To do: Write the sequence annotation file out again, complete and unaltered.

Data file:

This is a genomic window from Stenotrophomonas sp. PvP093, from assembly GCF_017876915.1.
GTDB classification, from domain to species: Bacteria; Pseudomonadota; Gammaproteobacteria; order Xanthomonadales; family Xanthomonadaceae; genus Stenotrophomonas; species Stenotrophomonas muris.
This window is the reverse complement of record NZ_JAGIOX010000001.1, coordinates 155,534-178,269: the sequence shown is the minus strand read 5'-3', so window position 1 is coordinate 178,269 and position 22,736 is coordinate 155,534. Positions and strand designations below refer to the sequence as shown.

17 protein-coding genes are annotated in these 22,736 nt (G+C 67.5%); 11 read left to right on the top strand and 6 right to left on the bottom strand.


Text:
This is a genomic window from Stenotrophomonas sp. PvP093, from assembly GCF_017876915.1.
GTDB classification, from domain to species: Bacteria; Pseudomonadota; Gammaproteobacteria; order Xanthomonadales; family Xanthomonadaceae; genus Stenotrophomonas; species Stenotrophomonas muris.
This window is the reverse complement of record NZ_JAGIOX010000001.1, coordinates 155,534-178,269: the sequence shown is the minus strand read 5'-3', so window position 1 is coordinate 178,269 and position 22,736 is coordinate 155,534. Positions and strand designations below refer to the sequence as shown.

17 protein-coding genes are annotated in these 22,736 nt (G+C 67.5%); 11 read left to right on the top strand and 6 right to left on the bottom strand.